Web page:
“There is a desire to be seen as part of an oppressed group, but also as the victor” Grewal explains.
If an over-simplified enemy can be presented, then followers of conspiracies can imagine themselves as “the one good cop that takes down the bad guys and makes America great again” he says. He defines this transition between powerlessness and superiority as a “quick psychological reversal that takes place in narcissistic grandiosity”.
Grewal goes on to point out that coordination among elites regularly occurs in full view of the public and does not require hidden conspiracy. He cites the World Economic Forum, in Davos, Switzerland, where the rich and powerful get together to influence public policy.
“The informed critic, staring hard in the face of the realities of these long inherited structures of capital may indeed feel very insignificant” says Grewal, “whereas the conspiracy theory gives
some feeling of empowerment to the person who believes in it. They feel they have all the answers”.
Rather than being one specific conspiracy theory, Q anon is better thought of as a constellation of conspiracy theories. At the core of this ever expanding galaxy of conspiratorial solar systems is the idea that a shady cabal of cannibalistic pedophiles are working in the shadows to bring down Donald Trump’s presidency. Q anon followers believe this cadre includes Hillary Clinton, Barrack Obama, the Bush family and many other notable figures. The narrative takes a sharp turn into anti-Semitism with relentless attacks on billionaire philanthropist George Soros and other high profile Jewish people.
This anti-semitic invective is linked to a document that dates back to the early 20th century called “The Protocols of the Elders of Zion” which purports to be the outline of a secret Jewish plan to take over the world. In reality, the document was a piece of disinformation created by the Russian empire in 1901 and later became a foundational part of the Nazi doctrine. David Icke has feverishly promoted this document as authentic.
This is just one of the many dangerous, baseless ideas that begin to emerge under the umbrella of Q anon, along with: Hillary Clinton harvesting the blood of babies so she can drink it, Barrack Obama faking his birth certificate and being a foreign agent (an idea connected to well-worn racist tropes), Trump being an angel from heaven and a cannibalistic Luciferian child sex cult somehow controlling every single government in the world. Predictably, the traumatic effects of the Covid pandemic are also dragged into the fray, casting government health measures as authoritarian population control.
Five thousand odd messages after the original post, Q anon content is now a rambling mish-mash of obtuse references and over- complicated “drops” of clues. Despite Q claiming access to damning classified material, every post is just a regurgitation of
publicly available information organised into a dramatic narrative concocted to keep millions of followers coming back for more.
At a recent press conference, Trump was asked about Q anon .
“I don’t know much about the movement but I have heard that it is gaining popularity…they do supposedly like me very much” he intoned.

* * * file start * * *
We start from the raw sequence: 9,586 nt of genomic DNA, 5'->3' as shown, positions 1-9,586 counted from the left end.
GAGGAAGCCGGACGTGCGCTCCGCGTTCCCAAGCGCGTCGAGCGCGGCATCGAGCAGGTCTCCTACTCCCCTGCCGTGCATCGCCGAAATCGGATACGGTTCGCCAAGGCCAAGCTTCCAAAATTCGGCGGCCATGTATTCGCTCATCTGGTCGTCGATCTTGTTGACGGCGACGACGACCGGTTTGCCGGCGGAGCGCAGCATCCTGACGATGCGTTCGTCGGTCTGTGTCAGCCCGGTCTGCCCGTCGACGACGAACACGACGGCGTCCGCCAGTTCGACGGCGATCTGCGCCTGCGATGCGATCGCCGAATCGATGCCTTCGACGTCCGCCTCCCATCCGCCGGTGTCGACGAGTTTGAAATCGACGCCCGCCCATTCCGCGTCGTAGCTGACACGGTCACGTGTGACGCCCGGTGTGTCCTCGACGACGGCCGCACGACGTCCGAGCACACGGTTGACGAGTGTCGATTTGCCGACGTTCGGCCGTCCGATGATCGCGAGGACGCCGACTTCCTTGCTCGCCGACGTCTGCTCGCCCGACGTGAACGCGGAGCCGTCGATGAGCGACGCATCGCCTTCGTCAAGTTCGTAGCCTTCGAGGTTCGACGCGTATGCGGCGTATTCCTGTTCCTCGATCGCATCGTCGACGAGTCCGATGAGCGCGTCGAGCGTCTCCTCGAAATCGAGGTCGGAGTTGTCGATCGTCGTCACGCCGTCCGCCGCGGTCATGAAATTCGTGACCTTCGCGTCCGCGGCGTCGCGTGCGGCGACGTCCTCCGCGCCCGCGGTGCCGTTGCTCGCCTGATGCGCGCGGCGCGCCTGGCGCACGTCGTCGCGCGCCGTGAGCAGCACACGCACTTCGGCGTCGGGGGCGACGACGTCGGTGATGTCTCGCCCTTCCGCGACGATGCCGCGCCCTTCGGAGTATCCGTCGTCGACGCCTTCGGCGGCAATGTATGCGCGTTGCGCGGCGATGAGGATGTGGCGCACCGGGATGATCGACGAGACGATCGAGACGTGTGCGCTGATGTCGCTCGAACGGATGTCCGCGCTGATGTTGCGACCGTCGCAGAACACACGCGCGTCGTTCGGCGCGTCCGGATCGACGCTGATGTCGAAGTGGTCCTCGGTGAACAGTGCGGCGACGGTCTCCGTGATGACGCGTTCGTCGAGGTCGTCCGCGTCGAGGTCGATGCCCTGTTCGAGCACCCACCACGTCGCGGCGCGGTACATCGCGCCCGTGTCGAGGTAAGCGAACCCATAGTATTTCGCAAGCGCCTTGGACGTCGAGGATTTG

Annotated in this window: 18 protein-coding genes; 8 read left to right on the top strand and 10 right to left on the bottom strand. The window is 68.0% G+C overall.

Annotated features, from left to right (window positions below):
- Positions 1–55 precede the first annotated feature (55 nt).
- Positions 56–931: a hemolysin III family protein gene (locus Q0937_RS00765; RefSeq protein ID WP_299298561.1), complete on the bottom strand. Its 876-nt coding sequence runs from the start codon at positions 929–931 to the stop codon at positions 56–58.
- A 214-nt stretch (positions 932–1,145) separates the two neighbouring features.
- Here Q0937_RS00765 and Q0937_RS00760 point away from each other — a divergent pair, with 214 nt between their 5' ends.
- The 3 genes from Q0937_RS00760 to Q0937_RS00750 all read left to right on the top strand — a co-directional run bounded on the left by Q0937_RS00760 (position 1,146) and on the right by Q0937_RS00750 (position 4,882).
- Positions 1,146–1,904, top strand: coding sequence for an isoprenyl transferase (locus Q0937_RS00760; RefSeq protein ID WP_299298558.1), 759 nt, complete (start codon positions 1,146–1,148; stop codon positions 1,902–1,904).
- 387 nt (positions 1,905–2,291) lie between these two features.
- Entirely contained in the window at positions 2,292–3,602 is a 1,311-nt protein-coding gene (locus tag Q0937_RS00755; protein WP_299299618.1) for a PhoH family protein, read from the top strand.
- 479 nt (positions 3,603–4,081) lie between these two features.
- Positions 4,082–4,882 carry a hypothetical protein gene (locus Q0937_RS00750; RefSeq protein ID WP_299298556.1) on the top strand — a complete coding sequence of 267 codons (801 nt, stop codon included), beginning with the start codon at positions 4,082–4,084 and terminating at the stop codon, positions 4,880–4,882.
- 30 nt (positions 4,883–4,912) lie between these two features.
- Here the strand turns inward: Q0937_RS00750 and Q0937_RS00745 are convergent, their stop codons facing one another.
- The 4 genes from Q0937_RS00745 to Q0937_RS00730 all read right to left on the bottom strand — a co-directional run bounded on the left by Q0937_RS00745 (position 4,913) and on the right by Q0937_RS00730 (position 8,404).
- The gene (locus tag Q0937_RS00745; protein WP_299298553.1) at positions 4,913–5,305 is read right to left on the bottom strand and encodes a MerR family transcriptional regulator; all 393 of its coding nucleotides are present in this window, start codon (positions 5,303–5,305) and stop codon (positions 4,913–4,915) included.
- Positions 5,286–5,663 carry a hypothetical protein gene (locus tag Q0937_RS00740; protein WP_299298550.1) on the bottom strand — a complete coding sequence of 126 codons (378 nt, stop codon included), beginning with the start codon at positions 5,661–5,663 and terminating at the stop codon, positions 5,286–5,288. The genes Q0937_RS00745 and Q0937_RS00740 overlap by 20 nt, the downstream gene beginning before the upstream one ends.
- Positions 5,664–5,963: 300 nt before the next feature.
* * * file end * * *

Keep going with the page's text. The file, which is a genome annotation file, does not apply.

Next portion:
A reporter asks the president a follow-up question.
“Parts of the Q theory believe that you are saving the world from a satanic cult of pedophiles and cannibals, do you agree?”
Trump puffs up and responds, “Well, is that supposed to be a bad thing? If I can help save the world I am willing to do it”.
Aside from Q being a high level of security clearance at the US Department of Energy, no one can agree on who Q actually is.
Mary says it is a group of people rather than an individual. She believes them to be military officials and she is adamant they are working closely with Trump. Other theories of the q identity include the founder of the 8-chan message board, Jim Watkins, and some suggest that the whole thing could be a counter-intelligence operation being run by the Russian government. Conspiracy theories about conspiracy theories.
The genius of Q is that it remains non-specific. Just about anyone can find a version of truth that suits their palate. For Mary, it was distrust in the medical system and disgust at child abuse. Others have been motivated by changing racial demographics, feminism, gun rights, corona, 5G towers – you name it. BYO fears and grievances.
The baseless rhetoric of conspiracy theory blooms in the hothouse of uncertainty and things are getting more uncertain by the day. The alarming volume of conspiracy theories running rampant across social media are beginning to bleed into the mainstream media, blurring the line between fact and fiction.
Anyone can be forgiven for getting depressed and overwhelmed by global events. The world is confusing and distressing at the best of times. Human brains are designed to find patterns, search for reason, work out why and how things happen. When people get confused and upset it is tempting to cling to one umbrella theory that explains it all.
Alex says he doesn’t think he could have changed Mary’s mind but he is philosophical about the way society criticises and engages with conspiracy theories.
“I just couldn’t get past taking the piss out of it” he says. “But I think that is the problem with Q and this whole Trump thing. Everyone on the left just spends too much time making jokes”.
Obama hilariously roasted Trump at the 2011 White House Correspondents Dinner and the audience laughed along as Trump sat hunched over, fuming at his table. The humiliation of that night is often cited as the moment that fuelled Trump’s commitment to win the presidency by any means necessary. Whether or not that is true, one thing is for certain: ridicule and alienation of these dangerous conspiracy theories is no longer the way forward. Trump is not a joke and Q anon is not a punchline.
Asked if she thinks the web of Q anon conspiracies might all be bullshit, Mary pauses for a moment.
“Well, I guess it could be. But it’s a great story if it is”.
* Alex and Mary’s names were changed for this article.
** An edited version of this article was first published by The Guardian.